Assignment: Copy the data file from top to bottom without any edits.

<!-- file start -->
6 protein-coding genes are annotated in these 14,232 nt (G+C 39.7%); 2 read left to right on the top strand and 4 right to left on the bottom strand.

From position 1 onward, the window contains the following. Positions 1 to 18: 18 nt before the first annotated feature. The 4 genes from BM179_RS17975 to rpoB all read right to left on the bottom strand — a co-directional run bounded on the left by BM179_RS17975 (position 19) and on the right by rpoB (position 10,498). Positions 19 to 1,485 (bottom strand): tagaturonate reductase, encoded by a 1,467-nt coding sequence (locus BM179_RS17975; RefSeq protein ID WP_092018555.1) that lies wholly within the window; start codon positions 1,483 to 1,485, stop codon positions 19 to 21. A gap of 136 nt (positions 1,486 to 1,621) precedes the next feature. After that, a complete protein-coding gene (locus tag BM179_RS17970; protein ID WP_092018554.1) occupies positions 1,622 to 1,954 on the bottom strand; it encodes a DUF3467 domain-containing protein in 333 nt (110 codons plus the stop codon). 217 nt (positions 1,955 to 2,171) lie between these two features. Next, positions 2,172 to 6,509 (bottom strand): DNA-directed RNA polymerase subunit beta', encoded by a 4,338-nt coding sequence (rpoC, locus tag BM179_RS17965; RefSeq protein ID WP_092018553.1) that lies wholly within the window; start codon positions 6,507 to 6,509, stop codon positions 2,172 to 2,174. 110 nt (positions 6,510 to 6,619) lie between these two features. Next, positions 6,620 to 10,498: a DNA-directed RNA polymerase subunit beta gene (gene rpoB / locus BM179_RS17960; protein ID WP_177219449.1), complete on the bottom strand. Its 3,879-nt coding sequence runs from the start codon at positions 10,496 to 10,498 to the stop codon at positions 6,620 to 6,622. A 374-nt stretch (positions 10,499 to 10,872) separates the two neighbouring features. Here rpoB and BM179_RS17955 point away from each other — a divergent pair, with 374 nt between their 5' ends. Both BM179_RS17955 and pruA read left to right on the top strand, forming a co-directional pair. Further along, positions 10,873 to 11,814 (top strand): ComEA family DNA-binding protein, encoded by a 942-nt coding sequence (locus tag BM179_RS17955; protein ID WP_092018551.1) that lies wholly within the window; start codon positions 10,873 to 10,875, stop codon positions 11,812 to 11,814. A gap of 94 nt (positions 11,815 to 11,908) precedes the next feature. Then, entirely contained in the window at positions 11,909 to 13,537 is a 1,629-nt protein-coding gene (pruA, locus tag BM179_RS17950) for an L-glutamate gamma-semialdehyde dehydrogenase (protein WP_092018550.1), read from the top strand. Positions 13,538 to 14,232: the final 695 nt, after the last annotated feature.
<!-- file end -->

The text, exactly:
6 protein-coding genes are annotated in these 14,232 nt (G+C 39.7%); 2 read left to right on the top strand and 4 right to left on the bottom strand.

From position 1 onward, the window contains the following. Positions 1 to 18: 18 nt before the first annotated feature. The 4 genes from BM179_RS17975 to rpoB all read right to left on the bottom strand — a co-directional run bounded on the left by BM179_RS17975 (position 19) and on the right by rpoB (position 10,498). Positions 19 to 1,485 (bottom strand): tagaturonate reductase, encoded by a 1,467-nt coding sequence (locus BM179_RS17975; RefSeq protein ID WP_092018555.1) that lies wholly within the window; start codon positions 1,483 to 1,485, stop codon positions 19 to 21. A gap of 136 nt (positions 1,486 to 1,621) precedes the next feature. After that, a complete protein-coding gene (locus tag BM179_RS17970; protein ID WP_092018554.1) occupies positions 1,622 to 1,954 on the bottom strand; it encodes a DUF3467 domain-containing protein in 333 nt (110 codons plus the stop codon). 217 nt (positions 1,955 to 2,171) lie between these two features. Next, positions 2,172 to 6,509 (bottom strand): DNA-directed RNA polymerase subunit beta', encoded by a 4,338-nt coding sequence (rpoC, locus tag BM179_RS17965; RefSeq protein ID WP_092018553.1) that lies wholly within the window; start codon positions 6,507 to 6,509, stop codon positions 2,172 to 2,174. 110 nt (positions 6,510 to 6,619) lie between these two features. Next, positions 6,620 to 10,498: a DNA-directed RNA polymerase subunit beta gene (gene rpoB / locus BM179_RS17960; protein ID WP_177219449.1), complete on the bottom strand. Its 3,879-nt coding sequence runs from the start codon at positions 10,496 to 10,498 to the stop codon at positions 6,620 to 6,622. A 374-nt stretch (positions 10,499 to 10,872) separates the two neighbouring features. Here rpoB and BM179_RS17955 point away from each other — a divergent pair, with 374 nt between their 5' ends. Both BM179_RS17955 and pruA read left to right on the top strand, forming a co-directional pair. Further along, positions 10,873 to 11,814 (top strand): ComEA family DNA-binding protein, encoded by a 942-nt coding sequence (locus tag BM179_RS17955; protein ID WP_092018551.1) that lies wholly within the window; start codon positions 10,873 to 10,875, stop codon positions 11,812 to 11,814. A gap of 94 nt (positions 11,815 to 11,908) precedes the next feature. Then, entirely contained in the window at positions 11,909 to 13,537 is a 1,629-nt protein-coding gene (pruA, locus tag BM179_RS17950) for an L-glutamate gamma-semialdehyde dehydrogenase (protein WP_092018550.1), read from the top strand. Positions 13,538 to 14,232: the final 695 nt, after the last annotated feature.